Before I died, I grew tall. After I died, I grew long.
I stood up. In the furrows of the field I stood up. Thunderclouds were rolling in, bringing with them autumn rain, warm and cold at once. The red Ohio clay cut the soles of my bare feet. I dropped the spade by the small hole I’d dug out, a hole just large enough to fit one of my over-long feet. I looked back to the house, small and white-framed against the fields beyond, the trees skeletons of their former selves, shaking free of their leaves. And I felt it there again, just below the rib bone Adam gave Eve, I felt the chimes there, the chimes that rung everything hollow. It wasn’t my home, the house, it wasn’t yet. Though Momma was inside, and Papa would be driving up the county road with the sunset.
My parents told me, when I was twelve, that I was adopted, but I didn’t believe them. They approached the topic carefully, as if tiptoeing. They sat me down at the kitchen table, and the light from the window was warm at my back. There was ice cream and chocolate syrup. But their words buzzed in my ears when they explained the gist of it. No one had heard tell of any such thing in our whole county, and the girls at school—the ones who knew the ins and outs of Bloody Mary and the Ouija board—said it was more likely, given my resemblance to my parents, that I was uncanny, some fairy stowaway my parents couldn’t admit to. “Maybe there’s another you on the other side,” Rita said. “And she’s waiting for her chance to come back.”
We looked up the definition of fallow in the dictionary. We found the only field unplanted on my parents’ property. “You have to root yourself here,” Rita said. The other girls nodded, and the setting sun glinted off the brown and yellow of their hair.
“You have to do it soon,” Kerry warned. “Fairies like the fall. They ride the crows and steal the grain.”
Rita warned again, “And the other you, the one on that side, might be waiting to jump at you.”
And I asked, because it was hard for me to keep the questions in, “Why fallow?”
The girls laughed, like it was a silly question, but it was only Rita who seemed able to answer. “The other fields are already planted. And they’re going to be torn up, harvested. You want to stay planted.”
So I didn’t wait long. Though it seemed important to find the right sort of day, a day on the edge. It was a feeling more than anything I knew, like Momma saying she could feel rain coming on when it was still clear-skied and bright out. The ritual wasn’t complicated. I had already dug the hole, and there was only twilight to wait for. The sky seemed to sink too slow that day, shadows crawling lazily across the furrows, and the breeze almost cold on the back of my neck. I had pinned my braid high up on my head, so as to keep loose hairs out of my eyes. Maybe it was that other girl waiting, holding her breath, tugging at me. I wavered a little bit. A beetle crawled across my toe.
The sun dipped, finally, and the sky was rose and gold. The dried leaves crinkled on the tree branches as the wind picked up. The lights were on in the windows of the house. I stepped into the hole, just with one foot, and I used my hands to pile the dirt up around my ankle. The mud got caught under my fingernails, and I scratched the palm of my hand. I was panting, not because the burying was so difficult. I crouched down as low as I could, and I whispered the words the girls had given me to say. Maybe Rita had stolen them from a poem. They sounded fancy enough.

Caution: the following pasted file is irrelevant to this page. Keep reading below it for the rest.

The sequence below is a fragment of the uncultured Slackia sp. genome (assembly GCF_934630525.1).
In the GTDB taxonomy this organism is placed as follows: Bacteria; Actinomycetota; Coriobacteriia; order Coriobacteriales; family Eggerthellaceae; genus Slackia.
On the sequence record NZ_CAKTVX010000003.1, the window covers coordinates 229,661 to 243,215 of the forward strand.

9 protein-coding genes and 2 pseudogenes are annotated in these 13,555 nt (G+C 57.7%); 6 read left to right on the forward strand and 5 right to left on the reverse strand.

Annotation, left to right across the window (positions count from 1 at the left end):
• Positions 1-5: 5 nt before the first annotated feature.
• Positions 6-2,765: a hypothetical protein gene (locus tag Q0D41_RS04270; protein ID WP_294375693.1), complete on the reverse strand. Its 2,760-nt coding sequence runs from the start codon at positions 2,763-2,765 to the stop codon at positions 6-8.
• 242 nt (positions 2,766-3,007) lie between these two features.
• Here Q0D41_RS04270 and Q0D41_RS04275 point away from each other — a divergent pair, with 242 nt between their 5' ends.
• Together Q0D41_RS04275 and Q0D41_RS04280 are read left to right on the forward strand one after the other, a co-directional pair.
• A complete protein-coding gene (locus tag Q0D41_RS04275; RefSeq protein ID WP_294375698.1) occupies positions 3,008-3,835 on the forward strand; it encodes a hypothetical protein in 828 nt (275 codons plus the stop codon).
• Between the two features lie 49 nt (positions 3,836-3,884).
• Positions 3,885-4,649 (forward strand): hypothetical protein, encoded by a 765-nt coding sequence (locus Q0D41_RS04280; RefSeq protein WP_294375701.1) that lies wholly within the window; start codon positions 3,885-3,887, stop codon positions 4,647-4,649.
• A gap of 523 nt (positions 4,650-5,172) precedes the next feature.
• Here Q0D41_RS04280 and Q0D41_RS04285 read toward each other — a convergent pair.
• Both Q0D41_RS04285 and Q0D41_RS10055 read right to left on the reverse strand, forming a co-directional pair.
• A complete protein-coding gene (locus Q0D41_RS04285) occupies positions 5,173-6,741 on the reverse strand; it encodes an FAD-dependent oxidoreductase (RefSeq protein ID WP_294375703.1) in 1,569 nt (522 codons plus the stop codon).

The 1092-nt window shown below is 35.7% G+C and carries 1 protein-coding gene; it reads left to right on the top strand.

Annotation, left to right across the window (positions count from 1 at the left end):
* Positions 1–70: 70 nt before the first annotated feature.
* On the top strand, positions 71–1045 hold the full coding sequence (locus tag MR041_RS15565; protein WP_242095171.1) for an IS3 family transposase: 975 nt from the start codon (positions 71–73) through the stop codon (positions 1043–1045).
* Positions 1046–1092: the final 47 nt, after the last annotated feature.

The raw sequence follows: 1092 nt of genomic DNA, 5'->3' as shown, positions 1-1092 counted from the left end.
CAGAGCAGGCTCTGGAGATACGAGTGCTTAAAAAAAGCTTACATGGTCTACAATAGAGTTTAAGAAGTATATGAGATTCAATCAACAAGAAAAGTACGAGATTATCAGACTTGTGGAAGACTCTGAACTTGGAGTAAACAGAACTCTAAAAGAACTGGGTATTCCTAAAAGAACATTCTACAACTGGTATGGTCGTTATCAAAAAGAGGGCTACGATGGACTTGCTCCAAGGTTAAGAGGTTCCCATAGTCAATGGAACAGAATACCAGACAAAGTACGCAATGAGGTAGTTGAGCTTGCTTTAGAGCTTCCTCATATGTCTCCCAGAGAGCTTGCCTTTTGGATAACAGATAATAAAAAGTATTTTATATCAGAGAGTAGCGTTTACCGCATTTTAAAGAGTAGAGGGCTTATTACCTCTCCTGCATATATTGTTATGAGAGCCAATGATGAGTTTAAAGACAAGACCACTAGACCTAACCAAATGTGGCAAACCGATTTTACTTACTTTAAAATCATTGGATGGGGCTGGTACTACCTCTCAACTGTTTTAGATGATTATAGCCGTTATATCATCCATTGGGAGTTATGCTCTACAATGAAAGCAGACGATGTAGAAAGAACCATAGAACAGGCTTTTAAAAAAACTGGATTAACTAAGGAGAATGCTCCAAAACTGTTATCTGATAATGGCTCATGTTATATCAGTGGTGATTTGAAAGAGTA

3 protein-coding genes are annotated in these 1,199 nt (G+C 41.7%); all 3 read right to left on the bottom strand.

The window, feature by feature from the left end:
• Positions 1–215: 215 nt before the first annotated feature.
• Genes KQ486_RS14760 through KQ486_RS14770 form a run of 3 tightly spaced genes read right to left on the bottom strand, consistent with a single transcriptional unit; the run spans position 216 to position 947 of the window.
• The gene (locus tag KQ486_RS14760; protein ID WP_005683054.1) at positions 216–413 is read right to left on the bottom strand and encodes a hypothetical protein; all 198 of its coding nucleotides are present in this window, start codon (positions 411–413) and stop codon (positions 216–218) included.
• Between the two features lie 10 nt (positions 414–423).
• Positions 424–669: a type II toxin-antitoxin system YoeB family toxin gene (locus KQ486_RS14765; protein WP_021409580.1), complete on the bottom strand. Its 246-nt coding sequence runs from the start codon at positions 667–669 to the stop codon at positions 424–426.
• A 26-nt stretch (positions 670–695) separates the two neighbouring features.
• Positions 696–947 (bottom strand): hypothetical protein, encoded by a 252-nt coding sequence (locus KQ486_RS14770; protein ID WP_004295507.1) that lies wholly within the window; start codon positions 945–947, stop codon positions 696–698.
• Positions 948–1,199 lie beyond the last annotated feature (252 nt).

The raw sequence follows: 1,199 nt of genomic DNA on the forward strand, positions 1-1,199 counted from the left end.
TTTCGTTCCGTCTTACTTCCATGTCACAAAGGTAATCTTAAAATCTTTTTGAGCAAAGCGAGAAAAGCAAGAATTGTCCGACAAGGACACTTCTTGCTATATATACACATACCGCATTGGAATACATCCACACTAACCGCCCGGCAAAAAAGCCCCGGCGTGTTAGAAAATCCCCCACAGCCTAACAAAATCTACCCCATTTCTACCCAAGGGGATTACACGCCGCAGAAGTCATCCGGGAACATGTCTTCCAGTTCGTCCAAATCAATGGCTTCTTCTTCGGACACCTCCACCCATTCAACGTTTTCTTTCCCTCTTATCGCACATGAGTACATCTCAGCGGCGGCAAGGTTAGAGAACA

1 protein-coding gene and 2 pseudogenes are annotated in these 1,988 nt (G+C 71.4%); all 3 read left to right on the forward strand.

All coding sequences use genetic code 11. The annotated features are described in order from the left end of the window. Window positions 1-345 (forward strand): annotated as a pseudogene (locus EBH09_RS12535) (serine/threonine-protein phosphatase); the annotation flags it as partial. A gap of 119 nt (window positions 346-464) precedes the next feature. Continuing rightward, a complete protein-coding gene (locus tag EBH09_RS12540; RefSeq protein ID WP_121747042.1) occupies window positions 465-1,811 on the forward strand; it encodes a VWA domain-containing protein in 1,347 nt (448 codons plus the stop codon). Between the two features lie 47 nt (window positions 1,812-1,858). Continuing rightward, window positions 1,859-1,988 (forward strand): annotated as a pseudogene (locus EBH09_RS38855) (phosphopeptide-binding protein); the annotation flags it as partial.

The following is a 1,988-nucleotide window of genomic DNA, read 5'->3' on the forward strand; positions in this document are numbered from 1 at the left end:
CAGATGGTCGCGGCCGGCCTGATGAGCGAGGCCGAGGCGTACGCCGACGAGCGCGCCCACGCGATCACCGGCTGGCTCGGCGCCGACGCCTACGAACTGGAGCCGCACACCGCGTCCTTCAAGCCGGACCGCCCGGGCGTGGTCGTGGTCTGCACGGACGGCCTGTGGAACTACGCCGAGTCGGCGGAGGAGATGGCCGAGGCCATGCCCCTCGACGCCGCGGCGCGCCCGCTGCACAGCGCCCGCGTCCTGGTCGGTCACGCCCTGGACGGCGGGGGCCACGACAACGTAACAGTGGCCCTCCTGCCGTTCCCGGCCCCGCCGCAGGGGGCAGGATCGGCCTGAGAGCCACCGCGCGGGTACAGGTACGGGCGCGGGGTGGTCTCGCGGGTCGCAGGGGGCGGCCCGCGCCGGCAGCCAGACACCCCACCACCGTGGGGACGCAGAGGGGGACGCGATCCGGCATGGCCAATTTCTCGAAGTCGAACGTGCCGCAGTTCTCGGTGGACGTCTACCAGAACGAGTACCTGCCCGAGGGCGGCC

I waited. I was supposed to wait until the moon came out.
But I felt it in the darkness between sunset and moonrise. The sudden stilling inside me, like a wind coming to rest, curled in the roots of a sleeping tree. The chimes grew quiet, quivering in my stomach. I think I gasped or hiccupped. There was a sob caught quick in my throat. Out of the corner of my eye, I thought I saw a shadow, the size and shape of me, on the edge of the windowlight on the yard. But she was waning, her waist and chest and head dissolving into one forlorn, outstretched hand. And she was gone. My foot was almost numb, but I could just feel it still, solid, heavy, dug in. “I’m sorry,” I whispered, and I could not stop the tears now, tickling my nose and cheeks, soaking the collar of my shirt. And I knew I wouldn’t tell the girls this, not this.
I waited until the moon came up to unbury my foot, just to be on the safe side. I brushed the dirt off it, studied it, looking to see if it was different. It looked the same to me, but I hobbled a bit as I headed to the back door. I couldn’t go in right away. It didn’t feel right to be done so quickly, so I sat down on the back steps, and I placed my foot on the stair, heavy, almost painful. The light from the window was at my back and my shadow was solid in front of me.
“I belong here,” I whispered to that shadow, as if it might be half-in and half-out of this world, as if it might tell on me.
Erin K. Wagner is a speculative fiction writer, interested in examining how the human responds to the inhuman. She grew up in southeast Ohio on the border of Appalachia, but now lives in central New York, where she hikes in the Catskills and listens for ghostly games of nine-pins. She holds her Ph.D. in medieval literature and teaches literature and writing in the SUNY system. She splits her time between academic research, investigating how medieval English writers navigated their own religious identities, and creative writing. Her stories have appeared in a variety of publications, from Apex to Luna Station Quarterly, and her novella The Green and Growing is available from Aqueduct Press.